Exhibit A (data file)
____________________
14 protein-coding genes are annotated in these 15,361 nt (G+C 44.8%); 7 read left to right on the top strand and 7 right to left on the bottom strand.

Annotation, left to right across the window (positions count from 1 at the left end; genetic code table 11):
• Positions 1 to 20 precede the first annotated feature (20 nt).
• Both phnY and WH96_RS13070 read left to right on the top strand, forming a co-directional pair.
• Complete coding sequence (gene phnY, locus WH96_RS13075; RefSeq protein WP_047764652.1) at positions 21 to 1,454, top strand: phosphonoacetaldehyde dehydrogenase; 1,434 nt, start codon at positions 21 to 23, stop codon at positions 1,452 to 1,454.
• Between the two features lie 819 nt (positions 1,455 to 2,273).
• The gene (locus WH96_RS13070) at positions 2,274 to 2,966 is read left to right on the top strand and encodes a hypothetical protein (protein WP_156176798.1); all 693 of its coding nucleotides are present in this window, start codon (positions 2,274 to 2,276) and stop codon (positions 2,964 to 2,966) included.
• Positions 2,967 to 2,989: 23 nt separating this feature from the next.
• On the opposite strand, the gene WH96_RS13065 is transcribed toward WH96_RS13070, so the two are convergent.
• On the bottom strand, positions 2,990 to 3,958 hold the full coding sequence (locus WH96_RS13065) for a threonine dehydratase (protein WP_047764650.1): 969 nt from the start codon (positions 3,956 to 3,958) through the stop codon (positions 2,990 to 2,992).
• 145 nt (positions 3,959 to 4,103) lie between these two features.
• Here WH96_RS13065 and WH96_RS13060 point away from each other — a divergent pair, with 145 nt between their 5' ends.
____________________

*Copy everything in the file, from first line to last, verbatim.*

14 protein-coding genes are annotated in these 15,361 nt (G+C 44.8%); 7 read left to right on the top strand and 7 right to left on the bottom strand.

Annotation, left to right across the window (positions count from 1 at the left end; genetic code table 11):
• Positions 1 to 20 precede the first annotated feature (20 nt).
• Both phnY and WH96_RS13070 read left to right on the top strand, forming a co-directional pair.
• Complete coding sequence (gene phnY, locus WH96_RS13075; RefSeq protein WP_047764652.1) at positions 21 to 1,454, top strand: phosphonoacetaldehyde dehydrogenase; 1,434 nt, start codon at positions 21 to 23, stop codon at positions 1,452 to 1,454.
• Between the two features lie 819 nt (positions 1,455 to 2,273).
• The gene (locus WH96_RS13070) at positions 2,274 to 2,966 is read left to right on the top strand and encodes a hypothetical protein (protein WP_156176798.1); all 693 of its coding nucleotides are present in this window, start codon (positions 2,274 to 2,276) and stop codon (positions 2,964 to 2,966) included.
• Positions 2,967 to 2,989: 23 nt separating this feature from the next.
• On the opposite strand, the gene WH96_RS13065 is transcribed toward WH96_RS13070, so the two are convergent.
• On the bottom strand, positions 2,990 to 3,958 hold the full coding sequence (locus WH96_RS13065) for a threonine dehydratase (protein WP_047764650.1): 969 nt from the start codon (positions 3,956 to 3,958) through the stop codon (positions 2,990 to 2,992).
• 145 nt (positions 3,959 to 4,103) lie between these two features.
• Here WH96_RS13065 and WH96_RS13060 point away from each other — a divergent pair, with 145 nt between their 5' ends.